The War Diaries and Letters of Captain N.A.C. Weir, 1914-1920
Edited by Saul David
Frontline Books, 2013
The last few years seem to have witnessed a surge in the number of First World War memoirs that have been published as public interest in the centenary has grown and previously overlooked family records have been rediscovered. The quality of these memoirs varies, some limited to a few lines of diary entries, others furnished with more detailed memories written at the time or later on.
Michael Weir Burns was custodian of many of his late grandfather’s possessions, including a series of metal trunks. Unopened and forgotten about for many years, when he did get round to examining the contents he was in for a surprise. Not only was his grandfather’s wartime uniform contained in the trunks, but also a personal diary, letters, photographs, and other mementoes of his time in the services. In addition the family still possessed his mother’s diary, as well as letters sent to and from Weir not only from his family but also other officers and soldiers. This is a fantastic archive and together combine to form a rich tapestry of information.
The volume has been edited by Saul David and combines his narrative of the events surrounding Weir’s movements with extracts from Weir’s diary and many of the letters that he sent and received. Weir served with the 10th Battalion Argyll & Sutherland Highlanders, and after initial training was deployed overseas where the battalion received their baptism of fire at Loos in September 1915. After moving to the Ploegsteert sector the battalion were later in reserve on the first day of the Somme, but took part in the fighting for Longueval and Delville Wood on 14th July. Weir provides a detailed account of the action that day, for which he was later mentioned in despatches. However in October 1916 Weir’s luck ran out when he was wounded and sent home. Despite longing to return to active service he spent the rest of the war training potential officers and serving with the Reserve battalion. However he continued to work for the War Office until his demobilisation in 1920, dealing with the consequences of the Russian Civil War. He continued to correspond with the officers and men of his battalion whilst at home, and many of these letters are included.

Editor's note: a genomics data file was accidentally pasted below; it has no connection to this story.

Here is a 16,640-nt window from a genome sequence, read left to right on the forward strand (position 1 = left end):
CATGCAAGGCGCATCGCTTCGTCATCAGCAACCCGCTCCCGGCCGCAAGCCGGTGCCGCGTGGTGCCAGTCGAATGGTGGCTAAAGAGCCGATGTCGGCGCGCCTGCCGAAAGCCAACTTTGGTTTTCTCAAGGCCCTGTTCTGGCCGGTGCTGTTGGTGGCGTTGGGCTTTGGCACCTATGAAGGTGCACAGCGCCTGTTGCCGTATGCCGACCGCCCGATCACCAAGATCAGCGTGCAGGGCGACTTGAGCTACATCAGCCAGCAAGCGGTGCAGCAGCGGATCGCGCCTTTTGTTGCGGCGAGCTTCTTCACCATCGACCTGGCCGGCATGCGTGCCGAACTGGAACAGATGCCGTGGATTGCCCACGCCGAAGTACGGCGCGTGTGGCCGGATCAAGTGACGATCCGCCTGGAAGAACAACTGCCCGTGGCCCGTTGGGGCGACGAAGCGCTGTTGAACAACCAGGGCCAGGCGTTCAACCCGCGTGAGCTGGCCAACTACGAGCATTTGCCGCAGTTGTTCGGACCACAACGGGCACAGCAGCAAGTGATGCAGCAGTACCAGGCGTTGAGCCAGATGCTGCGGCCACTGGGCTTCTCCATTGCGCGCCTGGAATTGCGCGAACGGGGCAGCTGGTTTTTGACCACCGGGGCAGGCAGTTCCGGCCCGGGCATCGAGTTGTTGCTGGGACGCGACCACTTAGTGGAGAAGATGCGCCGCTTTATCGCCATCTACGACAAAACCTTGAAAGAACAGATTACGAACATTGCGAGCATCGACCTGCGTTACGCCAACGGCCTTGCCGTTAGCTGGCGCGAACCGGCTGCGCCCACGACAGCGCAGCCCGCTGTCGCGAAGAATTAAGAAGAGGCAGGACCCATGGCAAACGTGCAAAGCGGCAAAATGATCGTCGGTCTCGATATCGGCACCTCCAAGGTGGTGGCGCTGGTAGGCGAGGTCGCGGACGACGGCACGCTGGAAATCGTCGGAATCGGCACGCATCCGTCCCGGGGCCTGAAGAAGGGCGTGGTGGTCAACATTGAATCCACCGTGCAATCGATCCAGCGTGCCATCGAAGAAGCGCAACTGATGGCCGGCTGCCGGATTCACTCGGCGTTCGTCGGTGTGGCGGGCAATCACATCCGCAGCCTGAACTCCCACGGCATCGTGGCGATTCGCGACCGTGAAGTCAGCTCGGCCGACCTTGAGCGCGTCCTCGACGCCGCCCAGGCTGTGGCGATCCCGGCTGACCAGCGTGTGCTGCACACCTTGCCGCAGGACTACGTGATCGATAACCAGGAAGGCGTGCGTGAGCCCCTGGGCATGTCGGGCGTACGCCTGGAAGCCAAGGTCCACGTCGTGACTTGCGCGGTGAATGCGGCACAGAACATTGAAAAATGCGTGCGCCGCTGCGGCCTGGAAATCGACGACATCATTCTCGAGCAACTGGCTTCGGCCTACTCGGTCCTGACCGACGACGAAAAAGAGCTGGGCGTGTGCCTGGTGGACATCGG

The text is accompanied by some splendid pictures of the letters and Weir’s other effects, hand drawn maps of Ploegsteert and the Somme, pictures from Weir’s own album, and photos of some of the officers he served with. As a source of information about the battalion the book is extremely useful, giving an insight into its actions and movements as well as providing further details of the fate of many of those who lost their lives.
Overall ‘Mud and Bodies’ is a valuable addition to the memoirs available and we must be grateful to Weir’s grandson for keeping possession of such a rich archive of information.
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Mud and Bodies: The War Diaries & Letters of Captain N A C Weir, 1914-1920